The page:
Join us for a Career Retrospective with Wes Studi
Moderated by Azia Celestino
With thanks to the National Native Americans Committee
From small-town Oklahoma native to internationally acclaimed actor and musician, Wes Studi credits his passion and multi-faceted background for his powerful character portrayals that forever changed a Hollywood stereotype.
Drawing from his rich life experience, Wes moved audiences with unforgettable performances in DANCES WITH WOLVES, THE LAST OF THE MOHICANS, GERONIMO: AN AMERICAN LEGEND, and HEAT, as well as James Cameron's AVATAR and Paul Weitz’s BEING FLYNN. Most recently Wes starred opposite Christian Bale in the critically acclaimed HOSTILES, directed by Scott Cooper, with whom Wes is collaborating on another project this fall. Breaking new ground, he brought fully-developed Native American characters to the screen, and then took his craft a step further, highlighting the success of Native Americans in non-traditional roles.
In 2013, he was inducted into the National Cowboy & Western Heritage Museum’s Hall of Great Western Performers. Throughout his 30-year career he’s won numerous awards, including several First Americans in the Arts awards and the 2009 Santa Fe Film Festival Lifetime Achievement Award.
Interestingly, acting was never a goal in Wes’ youth. Unlike many actors who dive into performing at an early age, he discovered acting later in life.
Wes first took the professional stage in 1984 with “Black Elk Speaks” and has never looked back. As his success grew on stage, he expanded to productions for Nebraska Public Television in the summer of 1985. Not long after, he moved to Los Angeles, landing his first film role in POWWOW HIGHWAY and making his TV debut in a small role in the ABC TV-movie LONGARM in 1988.
In 1990, Wes portrayed a terrifyingly memorable Pawnee warrior in DANCES WITH WOLVES. Two years later he landed the role of Magua in Michael Mann’s THE LAST OF THE MOHICANS, the performance that put him on the map.
Wes drew on his own combat training, anger and sense of enforced isolation for his riveting depiction of the vengeful Magua. He soon became known for his film roles portraying strong Native American characters as he strove to portray them with poignancy and authenticity.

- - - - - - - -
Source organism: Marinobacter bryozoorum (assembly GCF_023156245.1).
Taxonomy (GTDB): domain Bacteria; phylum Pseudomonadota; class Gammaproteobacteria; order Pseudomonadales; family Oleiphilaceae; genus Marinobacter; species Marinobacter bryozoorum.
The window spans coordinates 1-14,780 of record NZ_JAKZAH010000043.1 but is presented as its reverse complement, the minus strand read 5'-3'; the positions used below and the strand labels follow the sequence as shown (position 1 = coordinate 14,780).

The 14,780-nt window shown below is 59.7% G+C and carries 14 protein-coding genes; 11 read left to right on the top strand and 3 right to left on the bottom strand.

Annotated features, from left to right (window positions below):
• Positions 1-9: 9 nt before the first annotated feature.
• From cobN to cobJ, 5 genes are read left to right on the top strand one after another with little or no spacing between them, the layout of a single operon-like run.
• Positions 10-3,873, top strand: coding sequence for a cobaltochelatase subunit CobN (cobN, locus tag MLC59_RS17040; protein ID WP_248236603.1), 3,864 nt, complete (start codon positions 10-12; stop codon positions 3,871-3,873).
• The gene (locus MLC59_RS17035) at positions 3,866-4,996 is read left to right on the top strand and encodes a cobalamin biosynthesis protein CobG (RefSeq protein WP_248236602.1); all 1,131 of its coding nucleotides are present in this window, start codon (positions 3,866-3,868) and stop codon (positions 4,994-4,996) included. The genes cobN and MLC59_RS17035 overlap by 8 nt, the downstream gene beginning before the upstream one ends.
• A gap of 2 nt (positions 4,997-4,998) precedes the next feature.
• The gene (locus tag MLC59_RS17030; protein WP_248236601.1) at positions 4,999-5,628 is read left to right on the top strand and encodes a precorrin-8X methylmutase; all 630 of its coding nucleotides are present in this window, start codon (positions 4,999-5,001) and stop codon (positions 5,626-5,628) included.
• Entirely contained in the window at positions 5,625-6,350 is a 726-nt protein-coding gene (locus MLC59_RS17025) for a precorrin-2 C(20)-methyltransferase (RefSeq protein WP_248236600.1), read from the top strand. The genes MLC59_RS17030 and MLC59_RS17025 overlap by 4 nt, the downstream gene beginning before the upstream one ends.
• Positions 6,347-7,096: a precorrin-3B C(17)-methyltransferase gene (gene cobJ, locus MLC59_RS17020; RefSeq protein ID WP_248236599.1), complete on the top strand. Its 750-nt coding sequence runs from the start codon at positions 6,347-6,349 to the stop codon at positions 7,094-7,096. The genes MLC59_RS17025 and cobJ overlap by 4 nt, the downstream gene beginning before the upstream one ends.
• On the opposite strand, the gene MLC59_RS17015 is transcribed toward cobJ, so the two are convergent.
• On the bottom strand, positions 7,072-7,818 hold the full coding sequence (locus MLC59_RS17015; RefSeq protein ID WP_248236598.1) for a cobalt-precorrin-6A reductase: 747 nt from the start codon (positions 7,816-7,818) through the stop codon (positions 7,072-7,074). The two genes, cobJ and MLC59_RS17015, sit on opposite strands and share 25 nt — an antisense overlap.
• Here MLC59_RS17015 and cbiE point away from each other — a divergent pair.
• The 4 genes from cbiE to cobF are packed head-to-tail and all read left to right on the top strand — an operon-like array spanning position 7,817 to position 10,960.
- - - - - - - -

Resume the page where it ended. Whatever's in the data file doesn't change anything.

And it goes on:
Wes went on to play the title character in the Walter Hill-directed film GERONIMO: AN AMERICAN LEGEND (1993) alongside veteran actors Gene Hackman and Robert Duvall, for which he won a Western Heritage Award. He also made memorable appearances in such films as HEAT (1995) as Al Pacino's partner, DEEP RISING (1998) and MYSTERY MEN (1999). In 2002, he brought legendary character Lt. Joe Leaphorn to life for a series of PBS movies produced by Robert Redford and based on Tony Hillerman's books SKINWALKERS, COYOTE WAITS, and A THIEF OF TIME.
Wes’ other notable film credits include: THE ONLY GOOD INDIAN, which he also produced, THE NEW WORLD, STREET FIGHTER, SERAPHIM FALLS, THREE PRIESTS, and such prestigious television movies as CRAZY HORSE, COMANCHE MOON, STREETS OF LAREDO, BROKEN CHAIN and BURY MY HEART AT WOUNDED KNEE. His television credits include PENNY DREADFUL, THE RED ROAD, THE MENTALIST, HELL ON WHEELS, and General Abner in KINGS.
Wes remains a passionate activist and academic. He’s taken a national leadership role in the promotion and preservation of indigenous languages, acting as the spokesperson for the Santa Fe-based Indigenous Language Institute, and working as a language consultant on several films, including AVATAR and the PBS documentary WE SHALL REMAIN. He’s also active in encouraging the next generation of film makers and performers, providing mentorship and participating in apprenticeship programs.